Friday 14 March 2014

A Midsummer's Nightmare, Kody Keplinger

Pages: 340
Publisher: Hodder
Release Date: 6th February 2014
Edition: UK paperback, review copy

Other Titles by this Author: The DUFF, Shut Out, The Swift Boys and Me

Sun, sex...and step-brothers.

Another sizzling story from Hamilton High.

Whitley’s dream summer of shopping, partying and tanning on the beach has just turned into a nightmare. Because her dad didn’t tell her he doesn’t live by the beach any more, or that he’s got himself a fiancée. A fiancée whose son just happens to be what’s-his-name from last week’s drunken graduation party hook up.

Awkward much?

As if the summer couldn’t get any worse. Dad seems to forget Whitley’s even there. She doesn’t fit in with his perfect new country club family, and Whitley does what any girl lucky enough to go all summer unsupervised: she parties. Hard.

So hard that she doesn’t notice the good things right under her nose...

The DUFF was an unexpected love for a few years ago and I’ve been impatiently waiting for Kody Keplinger’s other novels to be published over here for what feels like forever. A Midsummer’s Nightmare was definitely worth the wait.

Kody Keplinger’s heroines have a bit of a reputation for being unlikable, and though Whitley is in some ways, I loved her. She’s real, full of emotion and actually has a genuine reason for her behaviour. I thought that the way Keplinger approached slut-shaming and cyber bullying through Whitley was really clever. Throughout high school, Whitley lost her best friend, her reputation and respect for all of the things that other people thought she was doing and spending a summer in a microscopic town meant that things skyrocketed, even if her actions were only a margin of what she had been getting up to at school.

I hate that people think they have a right to judge what a girl does with her body; it makes me incredibly angry. What makes me even angrier is those people’s belief that they have the right to vilify that girl for her choices, or what they think she is choosing to do. With the prominence of the internet, social media and technology at our fingertips, Whitley’s experience is, I imagine, worryingly present for a lot of teenage girls. What’s more is the reaction that being branded a slut or a whore that some people s perfectly acceptable. Just because a girl supposedly sleeps around, that doesn’t mean that no means yes or that you have any right to disregard her words or her feelings. I’m so, so glad that Keplinger writes these things with such honesty and openness as I imagine lots of people would shy away from confronting and discussing them in real life in case. Books like A Midsummer’s Nightmare might allow a girl to stand up for herself, realise she deserves respect or simply feel that she has the right to say no.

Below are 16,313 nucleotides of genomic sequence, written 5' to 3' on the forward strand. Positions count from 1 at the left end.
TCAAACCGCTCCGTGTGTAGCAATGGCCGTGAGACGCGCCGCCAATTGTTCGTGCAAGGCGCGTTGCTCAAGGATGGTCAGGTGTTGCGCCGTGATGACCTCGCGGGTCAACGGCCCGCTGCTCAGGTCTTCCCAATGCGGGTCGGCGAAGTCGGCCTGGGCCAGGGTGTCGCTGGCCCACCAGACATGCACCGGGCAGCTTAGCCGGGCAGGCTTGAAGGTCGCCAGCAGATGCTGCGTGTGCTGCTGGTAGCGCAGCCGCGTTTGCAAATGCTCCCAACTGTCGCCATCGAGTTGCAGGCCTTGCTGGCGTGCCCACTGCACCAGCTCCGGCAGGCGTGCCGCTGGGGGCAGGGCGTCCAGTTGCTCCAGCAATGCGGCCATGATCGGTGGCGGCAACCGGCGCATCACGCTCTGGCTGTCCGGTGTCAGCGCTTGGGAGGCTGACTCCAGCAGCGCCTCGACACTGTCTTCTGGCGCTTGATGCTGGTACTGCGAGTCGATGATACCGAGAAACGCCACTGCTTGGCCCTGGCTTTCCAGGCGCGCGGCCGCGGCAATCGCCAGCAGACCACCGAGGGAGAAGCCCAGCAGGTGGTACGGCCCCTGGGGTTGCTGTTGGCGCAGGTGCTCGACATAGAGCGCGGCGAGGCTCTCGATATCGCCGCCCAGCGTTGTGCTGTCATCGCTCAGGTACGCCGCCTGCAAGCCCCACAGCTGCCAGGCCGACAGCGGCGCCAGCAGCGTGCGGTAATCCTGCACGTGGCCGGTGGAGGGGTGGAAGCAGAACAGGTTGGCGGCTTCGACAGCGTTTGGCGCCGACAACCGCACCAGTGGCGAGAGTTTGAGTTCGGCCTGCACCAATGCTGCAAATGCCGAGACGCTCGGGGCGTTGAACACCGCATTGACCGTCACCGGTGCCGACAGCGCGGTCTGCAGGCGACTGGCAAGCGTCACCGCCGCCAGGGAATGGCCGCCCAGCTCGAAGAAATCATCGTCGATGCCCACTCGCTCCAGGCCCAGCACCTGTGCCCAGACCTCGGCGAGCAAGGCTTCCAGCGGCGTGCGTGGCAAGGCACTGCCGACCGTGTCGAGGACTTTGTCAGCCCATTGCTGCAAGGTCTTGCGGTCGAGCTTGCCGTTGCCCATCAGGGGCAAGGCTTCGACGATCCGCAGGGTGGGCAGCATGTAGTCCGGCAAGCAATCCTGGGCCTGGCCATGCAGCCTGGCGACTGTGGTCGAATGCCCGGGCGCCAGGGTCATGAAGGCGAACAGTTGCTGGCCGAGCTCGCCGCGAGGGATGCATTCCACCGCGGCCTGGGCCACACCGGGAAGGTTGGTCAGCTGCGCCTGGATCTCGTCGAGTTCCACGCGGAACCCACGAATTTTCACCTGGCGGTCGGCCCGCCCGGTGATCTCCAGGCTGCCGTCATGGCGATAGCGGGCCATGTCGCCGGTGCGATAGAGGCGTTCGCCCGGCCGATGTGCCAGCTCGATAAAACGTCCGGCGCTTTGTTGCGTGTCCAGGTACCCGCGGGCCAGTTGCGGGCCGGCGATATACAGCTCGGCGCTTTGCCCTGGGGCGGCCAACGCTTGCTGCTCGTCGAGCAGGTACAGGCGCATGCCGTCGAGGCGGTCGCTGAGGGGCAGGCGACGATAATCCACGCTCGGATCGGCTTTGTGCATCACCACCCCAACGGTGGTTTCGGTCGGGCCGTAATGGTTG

Slut-shaming wasn’t the only big issue that was tackled, however. I loved the take on broken families in A Midsummer’s Nightmare and I really didin’t expect it to be so prominent in the novel. Whitley’s dad left her, her brother and her mum six years ago, leisurely enjoying the bachelor lifestyle and seeing Whitley on every summer. A summer Whitley treasured. Finding out, with no warning whatsoever, that you dad has sold the condo you’ve spent the last few summers in and now has a fiancée with two children was a horrible shock. To then experience that perfect family and this new version of your dad who basically ignores you, well, Whitley’s pain, anger and confusion was palpable. I understood and related to how she felt and I kinda wanted to punch her dad in the face. There are few things more disarming that the feeling that one of the people who is supposed to love you unconditionally wants to replace you.

Then came the complication of sweet, nerdy and incredibly hot Nathan; her stepbrother to be. This storyline could easily have become a cliché, but it wasn’t at all. Though there was a little pining and a few intense, heated moments between the two, Keplinger built up a genuine connection between Whitley and Nathan, and it wasn’t all roses. It has a slow, delicious development and there was no sign of stereotypes of clichés: whoopee!

I adored A Midsummer’s Nightmare and there really needs to be more books like this in my life. Bring on Shut Out!

Thanks to Hodder for the review copy.



  1. I've seen that around but hadn't thought much of it - will definitely have to look out for it now, sounds awesome! Great review Sophie!

  2. I definitely need to read the DUFF, and need to get this. Like, now. Fab review!

  3. I do adore Kody Keplinger. I love that she writes about sex and gender and things like slut shaming in such brilliant ways. I somehow got hold of an American ARC and read this ages ago but I feel like I should dig it out and read it again... The DUFF is still one of my favourites.


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